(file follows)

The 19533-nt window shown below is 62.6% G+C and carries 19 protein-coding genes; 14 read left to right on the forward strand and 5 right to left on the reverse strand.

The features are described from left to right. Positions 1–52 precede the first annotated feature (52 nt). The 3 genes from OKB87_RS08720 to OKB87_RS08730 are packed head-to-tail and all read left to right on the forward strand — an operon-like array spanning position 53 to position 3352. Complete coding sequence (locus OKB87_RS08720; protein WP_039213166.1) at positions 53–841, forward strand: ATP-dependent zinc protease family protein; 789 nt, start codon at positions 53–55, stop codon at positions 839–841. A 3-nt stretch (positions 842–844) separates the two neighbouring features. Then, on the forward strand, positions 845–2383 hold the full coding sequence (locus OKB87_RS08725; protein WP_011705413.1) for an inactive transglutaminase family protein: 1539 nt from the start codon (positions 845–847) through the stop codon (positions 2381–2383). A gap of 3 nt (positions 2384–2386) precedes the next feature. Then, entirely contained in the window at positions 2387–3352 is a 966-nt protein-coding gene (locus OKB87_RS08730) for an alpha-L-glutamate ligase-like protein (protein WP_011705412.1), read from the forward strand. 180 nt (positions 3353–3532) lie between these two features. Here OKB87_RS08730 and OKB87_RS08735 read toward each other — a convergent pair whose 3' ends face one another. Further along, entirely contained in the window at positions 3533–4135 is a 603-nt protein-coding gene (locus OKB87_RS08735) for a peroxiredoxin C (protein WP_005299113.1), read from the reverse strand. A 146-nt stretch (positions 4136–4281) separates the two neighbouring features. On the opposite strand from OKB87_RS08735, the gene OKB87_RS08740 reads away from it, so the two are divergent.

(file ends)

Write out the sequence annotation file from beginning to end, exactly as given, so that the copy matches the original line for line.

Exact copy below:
The 19533-nt window shown below is 62.6% G+C and carries 19 protein-coding genes; 14 read left to right on the forward strand and 5 right to left on the reverse strand.

The features are described from left to right. Positions 1–52 precede the first annotated feature (52 nt). The 3 genes from OKB87_RS08720 to OKB87_RS08730 are packed head-to-tail and all read left to right on the forward strand — an operon-like array spanning position 53 to position 3352. Complete coding sequence (locus OKB87_RS08720; protein WP_039213166.1) at positions 53–841, forward strand: ATP-dependent zinc protease family protein; 789 nt, start codon at positions 53–55, stop codon at positions 839–841. A 3-nt stretch (positions 842–844) separates the two neighbouring features. Then, on the forward strand, positions 845–2383 hold the full coding sequence (locus OKB87_RS08725; protein WP_011705413.1) for an inactive transglutaminase family protein: 1539 nt from the start codon (positions 845–847) through the stop codon (positions 2381–2383). A gap of 3 nt (positions 2384–2386) precedes the next feature. Then, entirely contained in the window at positions 2387–3352 is a 966-nt protein-coding gene (locus OKB87_RS08730) for an alpha-L-glutamate ligase-like protein (protein WP_011705412.1), read from the forward strand. 180 nt (positions 3353–3532) lie between these two features. Here OKB87_RS08730 and OKB87_RS08735 read toward each other — a convergent pair whose 3' ends face one another. Further along, entirely contained in the window at positions 3533–4135 is a 603-nt protein-coding gene (locus OKB87_RS08735) for a peroxiredoxin C (protein WP_005299113.1), read from the reverse strand. A 146-nt stretch (positions 4136–4281) separates the two neighbouring features. On the opposite strand from OKB87_RS08735, the gene OKB87_RS08740 reads away from it, so the two are divergent.